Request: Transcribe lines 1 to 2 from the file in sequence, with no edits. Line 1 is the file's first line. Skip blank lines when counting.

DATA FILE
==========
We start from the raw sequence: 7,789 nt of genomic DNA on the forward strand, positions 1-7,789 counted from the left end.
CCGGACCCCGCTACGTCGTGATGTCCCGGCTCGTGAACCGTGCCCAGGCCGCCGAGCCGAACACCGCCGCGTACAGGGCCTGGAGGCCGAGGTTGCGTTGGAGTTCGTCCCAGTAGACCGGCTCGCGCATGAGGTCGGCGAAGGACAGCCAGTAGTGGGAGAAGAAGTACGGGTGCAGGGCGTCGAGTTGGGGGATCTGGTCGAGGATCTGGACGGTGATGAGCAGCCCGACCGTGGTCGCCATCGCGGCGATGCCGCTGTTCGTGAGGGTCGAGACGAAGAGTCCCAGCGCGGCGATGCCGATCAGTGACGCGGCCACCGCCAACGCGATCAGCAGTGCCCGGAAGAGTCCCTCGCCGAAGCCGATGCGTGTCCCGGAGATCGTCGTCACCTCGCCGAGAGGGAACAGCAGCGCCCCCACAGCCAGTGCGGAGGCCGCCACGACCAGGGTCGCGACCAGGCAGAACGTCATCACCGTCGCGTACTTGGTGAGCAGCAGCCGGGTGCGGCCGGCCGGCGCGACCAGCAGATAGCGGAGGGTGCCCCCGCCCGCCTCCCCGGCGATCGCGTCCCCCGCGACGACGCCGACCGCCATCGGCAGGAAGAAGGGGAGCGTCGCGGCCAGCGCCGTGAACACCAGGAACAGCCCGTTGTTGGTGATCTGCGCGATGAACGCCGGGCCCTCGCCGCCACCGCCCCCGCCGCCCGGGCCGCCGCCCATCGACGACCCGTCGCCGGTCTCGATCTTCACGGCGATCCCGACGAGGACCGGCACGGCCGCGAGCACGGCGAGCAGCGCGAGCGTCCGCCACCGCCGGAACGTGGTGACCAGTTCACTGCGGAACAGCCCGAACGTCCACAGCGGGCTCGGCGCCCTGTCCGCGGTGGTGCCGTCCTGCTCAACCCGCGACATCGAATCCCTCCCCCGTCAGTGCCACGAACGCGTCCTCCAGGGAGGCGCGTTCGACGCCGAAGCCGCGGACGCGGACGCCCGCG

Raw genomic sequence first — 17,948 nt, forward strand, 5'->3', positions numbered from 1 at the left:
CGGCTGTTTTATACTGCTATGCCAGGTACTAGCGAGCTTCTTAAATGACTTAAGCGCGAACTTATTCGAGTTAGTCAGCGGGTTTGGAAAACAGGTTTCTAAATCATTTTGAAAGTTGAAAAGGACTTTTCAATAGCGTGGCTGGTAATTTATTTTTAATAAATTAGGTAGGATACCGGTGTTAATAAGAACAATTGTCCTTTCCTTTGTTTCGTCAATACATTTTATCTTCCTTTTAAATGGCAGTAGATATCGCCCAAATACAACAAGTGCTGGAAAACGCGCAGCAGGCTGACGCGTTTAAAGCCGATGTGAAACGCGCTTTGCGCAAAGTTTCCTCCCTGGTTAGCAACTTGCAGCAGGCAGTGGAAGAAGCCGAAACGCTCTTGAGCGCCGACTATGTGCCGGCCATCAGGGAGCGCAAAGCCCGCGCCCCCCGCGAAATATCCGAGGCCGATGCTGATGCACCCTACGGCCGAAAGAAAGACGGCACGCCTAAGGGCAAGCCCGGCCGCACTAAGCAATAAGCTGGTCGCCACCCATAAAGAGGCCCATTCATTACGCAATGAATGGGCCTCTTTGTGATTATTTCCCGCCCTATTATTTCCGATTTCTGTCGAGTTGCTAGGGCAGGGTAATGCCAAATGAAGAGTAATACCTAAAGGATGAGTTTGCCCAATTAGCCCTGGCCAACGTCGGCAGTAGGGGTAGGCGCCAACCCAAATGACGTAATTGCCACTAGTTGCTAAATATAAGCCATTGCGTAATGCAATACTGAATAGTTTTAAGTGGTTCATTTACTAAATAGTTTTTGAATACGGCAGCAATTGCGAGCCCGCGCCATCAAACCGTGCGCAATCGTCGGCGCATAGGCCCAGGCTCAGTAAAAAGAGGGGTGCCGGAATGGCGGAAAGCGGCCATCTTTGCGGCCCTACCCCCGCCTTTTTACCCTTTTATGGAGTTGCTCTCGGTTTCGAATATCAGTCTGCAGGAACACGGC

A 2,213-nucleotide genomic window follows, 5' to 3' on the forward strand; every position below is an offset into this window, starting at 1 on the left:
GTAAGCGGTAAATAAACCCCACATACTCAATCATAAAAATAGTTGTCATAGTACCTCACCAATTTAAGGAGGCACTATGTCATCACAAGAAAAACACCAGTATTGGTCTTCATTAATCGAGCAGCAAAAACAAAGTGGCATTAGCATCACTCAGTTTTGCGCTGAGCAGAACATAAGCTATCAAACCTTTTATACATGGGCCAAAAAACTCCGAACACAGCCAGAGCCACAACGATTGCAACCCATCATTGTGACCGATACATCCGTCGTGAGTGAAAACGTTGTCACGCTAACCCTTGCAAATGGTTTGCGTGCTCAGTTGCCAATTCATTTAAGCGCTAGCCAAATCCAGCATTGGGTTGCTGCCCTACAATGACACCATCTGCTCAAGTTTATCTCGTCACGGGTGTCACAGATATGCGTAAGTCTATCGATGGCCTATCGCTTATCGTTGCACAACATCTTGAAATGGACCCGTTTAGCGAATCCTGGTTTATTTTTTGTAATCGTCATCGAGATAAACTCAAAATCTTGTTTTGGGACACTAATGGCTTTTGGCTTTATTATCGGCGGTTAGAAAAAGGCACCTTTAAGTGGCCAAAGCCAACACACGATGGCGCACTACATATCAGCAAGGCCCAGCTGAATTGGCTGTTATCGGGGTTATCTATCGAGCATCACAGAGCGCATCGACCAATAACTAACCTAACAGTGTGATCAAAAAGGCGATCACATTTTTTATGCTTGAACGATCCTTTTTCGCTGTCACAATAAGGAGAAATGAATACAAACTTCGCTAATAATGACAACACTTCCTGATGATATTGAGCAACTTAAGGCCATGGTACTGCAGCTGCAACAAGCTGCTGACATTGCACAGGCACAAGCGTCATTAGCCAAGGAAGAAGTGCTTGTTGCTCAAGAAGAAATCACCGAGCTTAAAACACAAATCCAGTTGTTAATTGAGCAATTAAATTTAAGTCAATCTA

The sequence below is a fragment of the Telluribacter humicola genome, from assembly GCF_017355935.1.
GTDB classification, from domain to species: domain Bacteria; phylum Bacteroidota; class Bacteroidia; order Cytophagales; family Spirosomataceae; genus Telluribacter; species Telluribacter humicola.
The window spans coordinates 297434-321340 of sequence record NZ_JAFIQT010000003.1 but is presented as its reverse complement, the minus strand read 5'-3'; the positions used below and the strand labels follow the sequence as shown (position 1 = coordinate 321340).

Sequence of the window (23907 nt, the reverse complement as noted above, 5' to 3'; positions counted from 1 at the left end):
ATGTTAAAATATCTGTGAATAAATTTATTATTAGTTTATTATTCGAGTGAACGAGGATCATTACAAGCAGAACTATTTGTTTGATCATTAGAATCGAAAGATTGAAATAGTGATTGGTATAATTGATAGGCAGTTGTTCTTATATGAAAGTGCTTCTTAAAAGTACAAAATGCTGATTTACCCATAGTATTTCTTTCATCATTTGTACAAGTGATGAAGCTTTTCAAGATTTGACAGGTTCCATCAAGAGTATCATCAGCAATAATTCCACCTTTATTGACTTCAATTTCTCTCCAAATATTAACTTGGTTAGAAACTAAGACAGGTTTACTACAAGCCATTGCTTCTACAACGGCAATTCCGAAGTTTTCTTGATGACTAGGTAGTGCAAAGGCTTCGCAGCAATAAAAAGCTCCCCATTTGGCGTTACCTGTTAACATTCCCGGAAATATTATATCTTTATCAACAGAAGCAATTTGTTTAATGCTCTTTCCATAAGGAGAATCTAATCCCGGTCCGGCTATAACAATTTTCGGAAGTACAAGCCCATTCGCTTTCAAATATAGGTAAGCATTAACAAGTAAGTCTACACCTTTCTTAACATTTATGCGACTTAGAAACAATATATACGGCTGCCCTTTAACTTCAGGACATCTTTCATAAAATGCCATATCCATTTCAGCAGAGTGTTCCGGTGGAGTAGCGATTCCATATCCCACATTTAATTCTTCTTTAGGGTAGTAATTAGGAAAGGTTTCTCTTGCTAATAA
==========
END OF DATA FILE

We start from the raw sequence: 7,789 nt of genomic DNA on the forward strand, positions 1-7,789 counted from the left end.
CCGGACCCCGCTACGTCGTGATGTCCCGGCTCGTGAACCGTGCCCAGGCCGCCGAGCCGAACACCGCCGCGTACAGGGCCTGGAGGCCGAGGTTGCGTTGGAGTTCGTCCCAGTAGACCGGCTCGCGCATGAGGTCGGCGAAGGACAGCCAGTAGTGGGAGAAGAAGTACGGGTGCAGGGCGTCGAGTTGGGGGATCTGGTCGAGGATCTGGACGGTGATGAGCAGCCCGACCGTGGTCGCCATCGCGGCGATGCCGCTGTTCGTGAGGGTCGAGACGAAGAGTCCCAGCGCGGCGATGCCGATCAGTGACGCGGCCACCGCCAACGCGATCAGCAGTGCCCGGAAGAGTCCCTCGCCGAAGCCGATGCGTGTCCCGGAGATCGTCGTCACCTCGCCGAGAGGGAACAGCAGCGCCCCCACAGCCAGTGCGGAGGCCGCCACGACCAGGGTCGCGACCAGGCAGAACGTCATCACCGTCGCGTACTTGGTGAGCAGCAGCCGGGTGCGGCCGGCCGGCGCGACCAGCAGATAGCGGAGGGTGCCCCCGCCCGCCTCCCCGGCGATCGCGTCCCCCGCGACGACGCCGACCGCCATCGGCAGGAAGAAGGGGAGCGTCGCGGCCAGCGCCGTGAACACCAGGAACAGCCCGTTGTTGGTGATCTGCGCGATGAACGCCGGGCCCTCGCCGCCACCGCCCCCGCCGCCCGGGCCGCCGCCCATCGACGACCCGTCGCCGGTCTCGATCTTCACGGCGATCCCGACGAGGACCGGCACGGCCGCGAGCACGGCGAGCAGCGCGAGCGTCCGCCACCGCCGGAACGTGGTGACCAGTTCACTGCGGAACAGCCCGAACGTCCACAGCGGGCTCGGCGCCCTGTCCGCGGTGGTGCCGTCCTGCTCAACCCGCGACATCGAATCCCTCCCCCGTCAGTGCCACGAACGCGTCCTCCAGGGAGGCGCGTTCGACGCCGAAGCCGCGGACGCGGACGCCCGCG